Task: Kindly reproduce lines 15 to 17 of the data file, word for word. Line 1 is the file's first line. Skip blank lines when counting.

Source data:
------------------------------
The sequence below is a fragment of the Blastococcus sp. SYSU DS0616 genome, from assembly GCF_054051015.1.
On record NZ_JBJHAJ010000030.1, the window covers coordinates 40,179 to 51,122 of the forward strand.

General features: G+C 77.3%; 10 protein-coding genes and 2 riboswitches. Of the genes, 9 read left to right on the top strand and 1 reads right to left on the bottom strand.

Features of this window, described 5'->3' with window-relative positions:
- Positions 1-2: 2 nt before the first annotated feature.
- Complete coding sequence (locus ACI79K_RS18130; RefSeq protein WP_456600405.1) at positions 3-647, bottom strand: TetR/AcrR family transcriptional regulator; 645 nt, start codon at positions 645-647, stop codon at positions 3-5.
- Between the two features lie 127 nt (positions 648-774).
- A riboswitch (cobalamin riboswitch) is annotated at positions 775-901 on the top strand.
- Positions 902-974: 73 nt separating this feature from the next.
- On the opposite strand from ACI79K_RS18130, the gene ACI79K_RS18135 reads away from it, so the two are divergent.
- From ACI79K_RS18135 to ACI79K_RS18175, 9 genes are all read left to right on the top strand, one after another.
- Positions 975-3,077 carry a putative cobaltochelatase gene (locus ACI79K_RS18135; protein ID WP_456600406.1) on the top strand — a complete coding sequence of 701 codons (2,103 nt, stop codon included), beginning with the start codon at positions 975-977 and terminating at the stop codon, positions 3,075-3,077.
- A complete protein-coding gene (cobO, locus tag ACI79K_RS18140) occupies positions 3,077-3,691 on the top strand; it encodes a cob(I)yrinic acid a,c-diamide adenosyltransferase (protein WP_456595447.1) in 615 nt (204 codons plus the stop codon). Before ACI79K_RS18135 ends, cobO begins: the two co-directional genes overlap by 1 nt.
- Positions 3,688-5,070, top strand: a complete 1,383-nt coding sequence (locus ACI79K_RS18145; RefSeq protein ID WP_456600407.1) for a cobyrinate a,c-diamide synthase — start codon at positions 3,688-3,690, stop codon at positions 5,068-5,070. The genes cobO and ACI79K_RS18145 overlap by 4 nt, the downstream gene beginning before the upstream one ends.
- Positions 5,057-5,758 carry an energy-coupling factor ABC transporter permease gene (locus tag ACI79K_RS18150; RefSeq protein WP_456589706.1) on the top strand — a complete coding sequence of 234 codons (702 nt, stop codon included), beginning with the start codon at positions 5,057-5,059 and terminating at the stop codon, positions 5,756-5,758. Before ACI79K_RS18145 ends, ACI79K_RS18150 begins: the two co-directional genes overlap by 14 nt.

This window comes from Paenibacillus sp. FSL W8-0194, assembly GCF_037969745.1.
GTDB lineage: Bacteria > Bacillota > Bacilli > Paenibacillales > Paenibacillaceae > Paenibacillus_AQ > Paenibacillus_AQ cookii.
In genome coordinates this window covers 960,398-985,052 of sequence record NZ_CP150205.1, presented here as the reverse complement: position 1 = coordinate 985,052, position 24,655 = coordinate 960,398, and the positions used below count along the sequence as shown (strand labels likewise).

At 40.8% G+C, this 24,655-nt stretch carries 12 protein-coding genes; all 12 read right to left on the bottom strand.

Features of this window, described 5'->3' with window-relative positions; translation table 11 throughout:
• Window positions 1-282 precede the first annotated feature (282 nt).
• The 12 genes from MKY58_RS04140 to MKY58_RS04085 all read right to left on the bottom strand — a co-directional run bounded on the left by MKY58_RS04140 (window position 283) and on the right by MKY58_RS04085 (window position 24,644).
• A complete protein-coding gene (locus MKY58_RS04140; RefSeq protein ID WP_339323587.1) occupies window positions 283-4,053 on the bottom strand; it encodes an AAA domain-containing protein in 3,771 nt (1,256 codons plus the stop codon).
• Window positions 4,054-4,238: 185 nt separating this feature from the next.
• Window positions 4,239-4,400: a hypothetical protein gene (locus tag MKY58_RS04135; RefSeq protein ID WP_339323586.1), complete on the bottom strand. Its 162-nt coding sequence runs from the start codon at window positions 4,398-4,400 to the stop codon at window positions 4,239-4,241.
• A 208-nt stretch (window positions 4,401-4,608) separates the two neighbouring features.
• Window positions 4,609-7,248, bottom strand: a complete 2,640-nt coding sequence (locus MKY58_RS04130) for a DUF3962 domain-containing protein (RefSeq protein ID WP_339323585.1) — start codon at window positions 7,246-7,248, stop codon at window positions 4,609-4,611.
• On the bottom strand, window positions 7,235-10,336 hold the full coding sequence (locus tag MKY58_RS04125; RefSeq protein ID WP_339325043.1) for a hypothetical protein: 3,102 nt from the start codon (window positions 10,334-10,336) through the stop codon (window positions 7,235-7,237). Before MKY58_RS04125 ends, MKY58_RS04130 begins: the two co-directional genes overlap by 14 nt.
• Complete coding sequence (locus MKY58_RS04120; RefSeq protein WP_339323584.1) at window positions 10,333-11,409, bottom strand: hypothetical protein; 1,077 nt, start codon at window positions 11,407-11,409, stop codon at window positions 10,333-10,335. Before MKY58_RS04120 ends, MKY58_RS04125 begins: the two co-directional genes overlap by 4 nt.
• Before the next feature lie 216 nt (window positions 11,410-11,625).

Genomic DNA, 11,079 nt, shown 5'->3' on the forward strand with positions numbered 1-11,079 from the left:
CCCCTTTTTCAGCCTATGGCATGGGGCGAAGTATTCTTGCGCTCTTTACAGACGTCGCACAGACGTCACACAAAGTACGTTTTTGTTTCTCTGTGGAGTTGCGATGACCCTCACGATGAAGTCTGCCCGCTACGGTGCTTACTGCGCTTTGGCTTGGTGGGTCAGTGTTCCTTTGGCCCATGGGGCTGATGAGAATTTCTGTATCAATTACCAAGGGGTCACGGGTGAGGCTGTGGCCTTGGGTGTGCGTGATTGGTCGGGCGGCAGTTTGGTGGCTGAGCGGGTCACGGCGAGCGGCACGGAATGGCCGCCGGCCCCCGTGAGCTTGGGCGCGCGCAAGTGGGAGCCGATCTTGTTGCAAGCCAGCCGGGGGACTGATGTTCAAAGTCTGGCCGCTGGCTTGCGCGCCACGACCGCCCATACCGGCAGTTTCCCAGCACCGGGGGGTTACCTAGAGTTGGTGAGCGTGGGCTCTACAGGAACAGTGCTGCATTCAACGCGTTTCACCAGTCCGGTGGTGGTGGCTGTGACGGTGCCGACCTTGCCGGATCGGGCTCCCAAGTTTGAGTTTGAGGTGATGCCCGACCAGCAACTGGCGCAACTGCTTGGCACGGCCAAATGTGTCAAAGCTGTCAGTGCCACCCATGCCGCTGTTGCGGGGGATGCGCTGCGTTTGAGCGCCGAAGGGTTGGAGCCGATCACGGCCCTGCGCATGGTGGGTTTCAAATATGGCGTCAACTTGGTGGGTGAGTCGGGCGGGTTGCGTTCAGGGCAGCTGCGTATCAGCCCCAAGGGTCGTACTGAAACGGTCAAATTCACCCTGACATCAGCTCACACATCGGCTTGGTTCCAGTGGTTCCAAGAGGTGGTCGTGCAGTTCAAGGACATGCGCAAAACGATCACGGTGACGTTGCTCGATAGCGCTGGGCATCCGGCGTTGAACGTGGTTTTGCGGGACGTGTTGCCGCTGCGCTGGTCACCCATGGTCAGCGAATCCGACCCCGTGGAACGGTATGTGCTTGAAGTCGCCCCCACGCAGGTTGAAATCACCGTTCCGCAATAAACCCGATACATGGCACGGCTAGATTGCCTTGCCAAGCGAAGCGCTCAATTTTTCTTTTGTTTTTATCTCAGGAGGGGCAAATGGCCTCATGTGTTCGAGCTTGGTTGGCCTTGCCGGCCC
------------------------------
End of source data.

- Positions 5,057-5,758 carry an energy-coupling factor ABC transporter permease gene (locus tag ACI79K_RS18150; RefSeq protein WP_456589706.1) on the top strand — a complete coding sequence of 234 codons (702 nt, stop codon included), beginning with the start codon at positions 5,057-5,059 and terminating at the stop codon, positions 5,756-5,758. Before ACI79K_RS18145 ends, ACI79K_RS18150 begins: the two co-directional genes overlap by 14 nt.

This window comes from Paenibacillus sp. FSL W8-0194, assembly GCF_037969745.1.
GTDB lineage: Bacteria > Bacillota > Bacilli > Paenibacillales > Paenibacillaceae > Paenibacillus_AQ > Paenibacillus_AQ cookii.